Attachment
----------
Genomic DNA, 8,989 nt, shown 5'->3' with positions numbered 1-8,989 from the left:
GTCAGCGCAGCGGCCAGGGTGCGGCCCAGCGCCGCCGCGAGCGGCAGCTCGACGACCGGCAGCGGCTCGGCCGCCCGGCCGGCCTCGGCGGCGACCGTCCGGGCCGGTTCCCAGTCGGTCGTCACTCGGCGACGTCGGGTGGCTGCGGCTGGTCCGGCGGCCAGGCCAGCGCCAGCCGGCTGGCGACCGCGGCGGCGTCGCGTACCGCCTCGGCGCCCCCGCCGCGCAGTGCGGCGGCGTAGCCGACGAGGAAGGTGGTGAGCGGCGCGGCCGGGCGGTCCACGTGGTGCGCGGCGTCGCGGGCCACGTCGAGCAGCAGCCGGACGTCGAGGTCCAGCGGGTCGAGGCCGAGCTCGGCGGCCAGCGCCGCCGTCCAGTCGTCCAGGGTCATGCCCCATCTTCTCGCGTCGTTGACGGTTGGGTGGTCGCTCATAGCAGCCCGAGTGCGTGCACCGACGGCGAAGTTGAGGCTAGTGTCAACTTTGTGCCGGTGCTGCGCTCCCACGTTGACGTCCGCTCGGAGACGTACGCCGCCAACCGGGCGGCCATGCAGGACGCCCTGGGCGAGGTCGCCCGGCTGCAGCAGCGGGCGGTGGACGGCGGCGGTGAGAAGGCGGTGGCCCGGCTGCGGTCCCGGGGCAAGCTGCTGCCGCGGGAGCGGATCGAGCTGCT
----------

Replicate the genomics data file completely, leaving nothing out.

Genomic DNA, 8,989 nt, shown 5'->3' with positions numbered 1-8,989 from the left:
GTCAGCGCAGCGGCCAGGGTGCGGCCCAGCGCCGCCGCGAGCGGCAGCTCGACGACCGGCAGCGGCTCGGCCGCCCGGCCGGCCTCGGCGGCGACCGTCCGGGCCGGTTCCCAGTCGGTCGTCACTCGGCGACGTCGGGTGGCTGCGGCTGGTCCGGCGGCCAGGCCAGCGCCAGCCGGCTGGCGACCGCGGCGGCGTCGCGTACCGCCTCGGCGCCCCCGCCGCGCAGTGCGGCGGCGTAGCCGACGAGGAAGGTGGTGAGCGGCGCGGCCGGGCGGTCCACGTGGTGCGCGGCGTCGCGGGCCACGTCGAGCAGCAGCCGGACGTCGAGGTCCAGCGGGTCGAGGCCGAGCTCGGCGGCCAGCGCCGCCGTCCAGTCGTCCAGGGTCATGCCCCATCTTCTCGCGTCGTTGACGGTTGGGTGGTCGCTCATAGCAGCCCGAGTGCGTGCACCGACGGCGAAGTTGAGGCTAGTGTCAACTTTGTGCCGGTGCTGCGCTCCCACGTTGACGTCCGCTCGGAGACGTACGCCGCCAACCGGGCGGCCATGCAGGACGCCCTGGGCGAGGTCGCCCGGCTGCAGCAGCGGGCGGTGGACGGCGGCGGTGAGAAGGCGGTGGCCCGGCTGCGGTCCCGGGGCAAGCTGCTGCCGCGGGAGCGGATCGAGCTGCT